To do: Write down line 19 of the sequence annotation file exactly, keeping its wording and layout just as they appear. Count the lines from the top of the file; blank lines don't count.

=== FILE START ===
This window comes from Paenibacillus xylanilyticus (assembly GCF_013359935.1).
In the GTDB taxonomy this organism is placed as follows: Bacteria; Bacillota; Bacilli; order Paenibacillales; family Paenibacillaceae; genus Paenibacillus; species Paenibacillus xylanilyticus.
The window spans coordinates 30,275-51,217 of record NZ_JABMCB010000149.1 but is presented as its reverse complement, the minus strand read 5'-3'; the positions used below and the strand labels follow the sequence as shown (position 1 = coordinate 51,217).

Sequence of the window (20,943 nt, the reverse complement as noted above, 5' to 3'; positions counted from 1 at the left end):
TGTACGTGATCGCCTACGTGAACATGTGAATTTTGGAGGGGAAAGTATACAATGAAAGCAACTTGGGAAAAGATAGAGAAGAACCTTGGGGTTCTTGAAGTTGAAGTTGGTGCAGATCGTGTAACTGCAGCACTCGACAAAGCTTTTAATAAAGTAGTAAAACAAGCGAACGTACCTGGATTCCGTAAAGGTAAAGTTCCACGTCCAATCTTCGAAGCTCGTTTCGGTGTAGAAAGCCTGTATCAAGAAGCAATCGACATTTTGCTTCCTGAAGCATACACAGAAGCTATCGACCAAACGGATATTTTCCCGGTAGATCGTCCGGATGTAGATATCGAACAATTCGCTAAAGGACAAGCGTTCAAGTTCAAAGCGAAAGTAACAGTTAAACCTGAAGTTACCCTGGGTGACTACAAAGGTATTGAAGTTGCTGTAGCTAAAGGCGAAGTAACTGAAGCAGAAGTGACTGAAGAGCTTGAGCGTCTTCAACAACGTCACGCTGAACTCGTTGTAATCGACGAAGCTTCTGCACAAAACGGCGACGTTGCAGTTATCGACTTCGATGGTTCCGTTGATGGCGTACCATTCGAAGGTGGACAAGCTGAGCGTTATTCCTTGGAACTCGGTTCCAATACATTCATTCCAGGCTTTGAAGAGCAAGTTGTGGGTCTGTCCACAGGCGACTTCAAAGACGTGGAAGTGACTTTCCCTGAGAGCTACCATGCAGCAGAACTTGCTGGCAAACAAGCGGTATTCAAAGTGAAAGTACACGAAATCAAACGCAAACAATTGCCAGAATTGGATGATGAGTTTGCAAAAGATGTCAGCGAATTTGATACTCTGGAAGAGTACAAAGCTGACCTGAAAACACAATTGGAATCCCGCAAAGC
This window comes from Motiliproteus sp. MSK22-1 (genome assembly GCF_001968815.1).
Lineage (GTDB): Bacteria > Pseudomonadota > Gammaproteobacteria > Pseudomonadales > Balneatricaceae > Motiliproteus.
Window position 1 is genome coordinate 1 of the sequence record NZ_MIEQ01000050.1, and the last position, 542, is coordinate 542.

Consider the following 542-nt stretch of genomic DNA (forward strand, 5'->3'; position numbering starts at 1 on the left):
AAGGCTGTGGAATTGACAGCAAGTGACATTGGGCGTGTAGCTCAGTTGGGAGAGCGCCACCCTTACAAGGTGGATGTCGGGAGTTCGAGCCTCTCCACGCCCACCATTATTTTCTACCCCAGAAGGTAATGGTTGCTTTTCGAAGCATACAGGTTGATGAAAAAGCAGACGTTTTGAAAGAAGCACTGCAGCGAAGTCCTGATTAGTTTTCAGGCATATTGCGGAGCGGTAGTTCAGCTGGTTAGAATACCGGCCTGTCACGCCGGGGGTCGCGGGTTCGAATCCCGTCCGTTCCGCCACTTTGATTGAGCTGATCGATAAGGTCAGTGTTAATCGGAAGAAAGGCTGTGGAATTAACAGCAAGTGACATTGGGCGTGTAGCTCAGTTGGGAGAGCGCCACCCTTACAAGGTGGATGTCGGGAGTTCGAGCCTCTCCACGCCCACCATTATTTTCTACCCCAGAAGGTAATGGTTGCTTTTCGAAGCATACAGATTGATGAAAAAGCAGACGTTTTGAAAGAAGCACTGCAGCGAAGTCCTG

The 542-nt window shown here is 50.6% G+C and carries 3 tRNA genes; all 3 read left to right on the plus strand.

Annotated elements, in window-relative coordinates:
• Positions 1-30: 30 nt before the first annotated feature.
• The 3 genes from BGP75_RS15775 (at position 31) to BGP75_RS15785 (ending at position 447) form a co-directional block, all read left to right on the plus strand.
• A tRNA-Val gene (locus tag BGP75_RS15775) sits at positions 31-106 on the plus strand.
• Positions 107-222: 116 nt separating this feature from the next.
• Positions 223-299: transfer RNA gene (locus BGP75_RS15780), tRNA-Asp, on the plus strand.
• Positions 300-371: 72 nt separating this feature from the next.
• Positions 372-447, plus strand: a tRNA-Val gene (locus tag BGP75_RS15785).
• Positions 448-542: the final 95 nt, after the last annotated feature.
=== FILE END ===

• Positions 372-447, plus strand: a tRNA-Val gene (locus tag BGP75_RS15785).